SLOW DOWN

Sounding Machine’s Ecologies



Slow Down is an artistic research that problematizes the dominant technological perspective based on mechanical reproductivity and replacement. It proposes to re-think technology from a sonic sensibility shaped by a multiplicity of intertwined sonic practices, searching through diverse realms and scales an articulation of locality.

It is a research that, from a sonic sensibility, delves into questions such as, How does an ecology of machines sound? Or in more detail, How local experiences inform the technical relations we could establish with machines once we recognize those agencies as something beyond the externalization of human thought? Are we able to make a sound from such relations and are we able to know such relations by listening? Do sonic practices have been dealing with such possibilities the whole time?

Machine Ecology #1 is its first emanation, an effort to evocate
an ecology where humans, machines and natures relate through self-organized structures and processes


UdK Berlin SoundS Master Exhibition at Collegium Hungaricum Berlin,26-29 May 2022

Field Recording Locations




The first sonic practice was field recording. This first movement was about listening to different ecologies and how the experience of them was grounded in their localities.

Field recorder mediated listening became a bodily exercise that extended to thought through abstractions based on different scientific fields, as complex system theory, quantum physics and general relativity.

I engaged in this practice for a period of 52 days, starting from Ventanas, Chile, and then I moved to Brazil, spending small periods in Cumuruxatiba, Santo André and Serra do Cipó.




The territory between Mantagua and Ventanas is characterized by a 40 Km industrial train-rail crossing a natural reservation, and ex detention and torture center from Pinochet's dictatorship, and one of the most polluted zones of Chile, the industrial center of Ventanas, also know as a sacrifice zone.





Cumuruxatiba is a little village at the south of Bahia state. The place where the extraction of monazite sand began. This sand is rich in thorium, a weakly radioactive metallic chemical element used in the manufacture of radiotherapy equipment, luminous salts and breeding of uranium-233.
Here I gathered field recordings of the beach where there was an old artificial monazite dune made by John Gordon company, the first monazite exploitation company of Brazil, and some other landscapes in a 5 Km radius.



Santo André is another little village at the south of Bahia state, this time located in an environmental protection area well known for its extensive sea turtle conservation efforts and its rich mangrove ecosystems. Here I started recording at different beaches and mangroves, and started moving towards the village, gravitating around places where local people, tourists, and nature met in complex but subtle soundscapes.






Serra do Cipó is one of the oldest territories of Brazil.
A dry place home of cave painting and aquatic fossils at 500 Km from the Atlantic Ocean.


Being immersed in those places, engaged in a field recording practice, made me think about the influence of our temporal perception of intensities in shaping an intuitive idea of organicity. This motivated a theoretical research on self-organization of time that led me to study the temporal unfolding at the nanoscale, where I found that the emergence of time is not exclusive to life forms. From there, I went back to machines with two concepts for epistemic operations, transduction and dislocation. These two processes were embodied in a practice of design and building sound machines, setting relations between nature and technology through a sonic sensibility.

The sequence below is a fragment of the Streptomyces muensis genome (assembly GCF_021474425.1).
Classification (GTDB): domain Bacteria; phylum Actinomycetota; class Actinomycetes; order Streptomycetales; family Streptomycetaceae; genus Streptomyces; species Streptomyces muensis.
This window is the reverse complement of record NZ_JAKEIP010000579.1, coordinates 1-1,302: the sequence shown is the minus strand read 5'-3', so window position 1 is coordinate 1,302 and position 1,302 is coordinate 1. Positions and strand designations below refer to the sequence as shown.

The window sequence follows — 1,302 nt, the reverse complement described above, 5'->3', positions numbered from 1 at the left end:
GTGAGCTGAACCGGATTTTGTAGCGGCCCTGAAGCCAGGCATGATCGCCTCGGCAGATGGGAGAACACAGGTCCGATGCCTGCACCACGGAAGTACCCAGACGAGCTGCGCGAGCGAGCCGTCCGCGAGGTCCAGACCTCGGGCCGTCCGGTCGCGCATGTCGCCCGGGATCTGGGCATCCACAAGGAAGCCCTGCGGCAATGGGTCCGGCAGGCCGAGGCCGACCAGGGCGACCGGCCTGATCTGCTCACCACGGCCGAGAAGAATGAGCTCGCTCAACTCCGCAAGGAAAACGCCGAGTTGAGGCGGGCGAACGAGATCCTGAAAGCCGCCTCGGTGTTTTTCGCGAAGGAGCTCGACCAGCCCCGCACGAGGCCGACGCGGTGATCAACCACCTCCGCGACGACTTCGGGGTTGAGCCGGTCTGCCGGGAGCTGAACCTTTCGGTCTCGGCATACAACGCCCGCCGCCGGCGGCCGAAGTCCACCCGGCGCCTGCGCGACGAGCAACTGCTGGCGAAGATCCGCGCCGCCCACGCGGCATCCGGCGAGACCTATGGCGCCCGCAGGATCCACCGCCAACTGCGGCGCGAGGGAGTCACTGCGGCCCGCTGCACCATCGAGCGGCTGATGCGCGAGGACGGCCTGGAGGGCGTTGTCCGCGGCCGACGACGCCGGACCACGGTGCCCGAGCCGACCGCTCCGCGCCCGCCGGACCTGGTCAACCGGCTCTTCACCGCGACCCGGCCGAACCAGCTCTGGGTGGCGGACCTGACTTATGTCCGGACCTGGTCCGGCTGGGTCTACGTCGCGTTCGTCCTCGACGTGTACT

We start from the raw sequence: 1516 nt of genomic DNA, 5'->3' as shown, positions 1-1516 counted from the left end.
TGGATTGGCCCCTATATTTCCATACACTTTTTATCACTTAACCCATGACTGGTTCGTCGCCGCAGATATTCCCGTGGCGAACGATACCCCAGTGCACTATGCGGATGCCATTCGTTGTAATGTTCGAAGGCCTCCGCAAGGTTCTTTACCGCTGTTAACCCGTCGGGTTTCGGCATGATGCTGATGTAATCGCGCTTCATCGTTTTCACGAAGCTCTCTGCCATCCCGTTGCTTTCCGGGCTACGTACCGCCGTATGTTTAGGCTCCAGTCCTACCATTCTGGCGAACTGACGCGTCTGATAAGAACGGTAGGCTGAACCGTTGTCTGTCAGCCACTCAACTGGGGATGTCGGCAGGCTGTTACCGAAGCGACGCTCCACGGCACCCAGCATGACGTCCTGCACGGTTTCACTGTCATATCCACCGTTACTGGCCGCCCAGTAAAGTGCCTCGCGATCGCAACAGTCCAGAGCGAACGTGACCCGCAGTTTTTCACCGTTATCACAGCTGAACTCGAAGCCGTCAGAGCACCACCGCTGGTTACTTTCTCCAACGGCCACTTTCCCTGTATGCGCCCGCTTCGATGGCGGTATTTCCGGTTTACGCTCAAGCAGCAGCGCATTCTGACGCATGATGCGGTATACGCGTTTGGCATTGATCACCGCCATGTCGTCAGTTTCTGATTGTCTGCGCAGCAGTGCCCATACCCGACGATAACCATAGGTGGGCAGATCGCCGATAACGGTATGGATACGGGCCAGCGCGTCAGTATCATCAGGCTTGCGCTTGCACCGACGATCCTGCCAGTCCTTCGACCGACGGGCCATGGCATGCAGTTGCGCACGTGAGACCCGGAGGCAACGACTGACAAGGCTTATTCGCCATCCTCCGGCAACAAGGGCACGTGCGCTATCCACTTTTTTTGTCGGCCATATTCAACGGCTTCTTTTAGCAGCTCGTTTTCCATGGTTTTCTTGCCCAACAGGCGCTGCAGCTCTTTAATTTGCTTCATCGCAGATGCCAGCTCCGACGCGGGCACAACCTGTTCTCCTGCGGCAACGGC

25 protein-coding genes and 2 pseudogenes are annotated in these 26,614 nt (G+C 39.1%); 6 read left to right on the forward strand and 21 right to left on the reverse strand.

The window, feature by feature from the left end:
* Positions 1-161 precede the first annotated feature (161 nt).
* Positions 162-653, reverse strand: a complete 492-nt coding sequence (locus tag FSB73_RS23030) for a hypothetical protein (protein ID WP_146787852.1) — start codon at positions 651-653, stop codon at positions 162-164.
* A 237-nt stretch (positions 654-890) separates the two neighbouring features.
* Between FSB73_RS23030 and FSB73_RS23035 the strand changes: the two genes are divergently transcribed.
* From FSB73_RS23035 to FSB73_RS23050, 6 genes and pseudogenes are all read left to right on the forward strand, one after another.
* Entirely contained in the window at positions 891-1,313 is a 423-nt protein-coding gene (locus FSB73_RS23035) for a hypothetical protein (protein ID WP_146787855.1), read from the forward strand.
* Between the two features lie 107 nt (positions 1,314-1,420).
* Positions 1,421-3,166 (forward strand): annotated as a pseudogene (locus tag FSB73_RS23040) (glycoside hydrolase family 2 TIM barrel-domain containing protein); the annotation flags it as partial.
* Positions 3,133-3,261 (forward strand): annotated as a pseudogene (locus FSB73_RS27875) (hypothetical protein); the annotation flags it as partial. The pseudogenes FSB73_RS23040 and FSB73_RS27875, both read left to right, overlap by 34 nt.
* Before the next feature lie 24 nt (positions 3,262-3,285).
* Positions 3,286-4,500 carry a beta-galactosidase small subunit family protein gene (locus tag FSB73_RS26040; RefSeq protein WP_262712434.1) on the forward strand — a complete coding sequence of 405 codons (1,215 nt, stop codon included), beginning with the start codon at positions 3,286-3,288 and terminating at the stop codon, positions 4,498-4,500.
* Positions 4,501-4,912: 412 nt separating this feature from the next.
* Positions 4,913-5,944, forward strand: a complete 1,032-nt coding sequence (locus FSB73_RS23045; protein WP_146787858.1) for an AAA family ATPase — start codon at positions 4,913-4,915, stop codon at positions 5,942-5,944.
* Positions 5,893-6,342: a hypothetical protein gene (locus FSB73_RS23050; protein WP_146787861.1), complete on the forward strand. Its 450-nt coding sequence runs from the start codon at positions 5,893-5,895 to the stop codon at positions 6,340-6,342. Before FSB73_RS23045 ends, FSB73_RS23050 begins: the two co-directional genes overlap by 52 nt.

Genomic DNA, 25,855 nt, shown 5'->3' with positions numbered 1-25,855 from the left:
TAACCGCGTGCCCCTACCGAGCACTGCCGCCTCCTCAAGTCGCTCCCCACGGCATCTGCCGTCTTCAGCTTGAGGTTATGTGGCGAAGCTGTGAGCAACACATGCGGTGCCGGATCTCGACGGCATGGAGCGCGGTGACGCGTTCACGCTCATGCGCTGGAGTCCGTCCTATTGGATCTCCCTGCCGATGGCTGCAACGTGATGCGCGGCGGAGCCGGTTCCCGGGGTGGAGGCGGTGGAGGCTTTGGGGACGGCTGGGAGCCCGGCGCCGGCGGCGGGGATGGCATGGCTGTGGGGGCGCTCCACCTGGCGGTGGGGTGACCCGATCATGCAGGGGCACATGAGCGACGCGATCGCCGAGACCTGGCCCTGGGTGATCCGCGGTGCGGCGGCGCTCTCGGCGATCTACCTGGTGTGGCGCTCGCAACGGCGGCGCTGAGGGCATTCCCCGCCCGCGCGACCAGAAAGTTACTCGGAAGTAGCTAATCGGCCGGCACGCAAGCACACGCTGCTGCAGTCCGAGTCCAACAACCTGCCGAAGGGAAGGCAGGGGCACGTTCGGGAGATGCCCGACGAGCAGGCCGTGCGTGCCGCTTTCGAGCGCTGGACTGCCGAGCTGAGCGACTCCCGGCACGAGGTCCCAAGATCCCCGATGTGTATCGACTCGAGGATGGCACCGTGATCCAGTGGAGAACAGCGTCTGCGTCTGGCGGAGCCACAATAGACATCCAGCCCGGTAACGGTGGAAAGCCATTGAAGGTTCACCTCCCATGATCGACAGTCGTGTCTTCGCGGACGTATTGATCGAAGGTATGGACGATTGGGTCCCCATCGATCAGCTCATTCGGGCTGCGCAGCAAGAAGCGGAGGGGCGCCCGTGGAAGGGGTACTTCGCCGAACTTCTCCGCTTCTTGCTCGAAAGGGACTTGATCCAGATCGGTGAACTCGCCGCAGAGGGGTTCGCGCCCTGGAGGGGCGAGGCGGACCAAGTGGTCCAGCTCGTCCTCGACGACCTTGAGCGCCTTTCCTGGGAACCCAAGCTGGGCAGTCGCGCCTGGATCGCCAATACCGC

Ecology's Machines


The second practice of the research was the design and build of synthesizers as a performative response to the lived experiences and reflections of the field recording journey. By means of transductions and dislocations I conceptualized three synthesizers, which were designed and built over a period of one month in a half in a process that, on one side, transduced and dislocated elements of the experienced and researched systems into machines, and in another, embodied the self organization of ecosystems in itself.


Bring Forth

is the first machine I thought of, designed and built. It consists of eight two-pole state variable filters and eight voltage control amplifiers.
This machine is about bringing into being sounds that are sustained by their own internal resonances.


Time Space

is the second machine I thought of, designed and built. It is formed by eight delays and eight reverbs. 
Its becoming is a gesture of bridging cosmological scales to nano scales suggested by the leap from self-organized time to self-organized space.



Buckling Warble

is a versatile generator of signal pulses for audio or control purposes. It is able of generate low frequency “organic” pulses from field recordings inputs, and to generate self-organized pulses from audio signal feedback coming from Bring Forth and Time Space.
Its presence in the ecology articulates the temporal internal resonance of the machinic ensemble and its relation with nature and memory.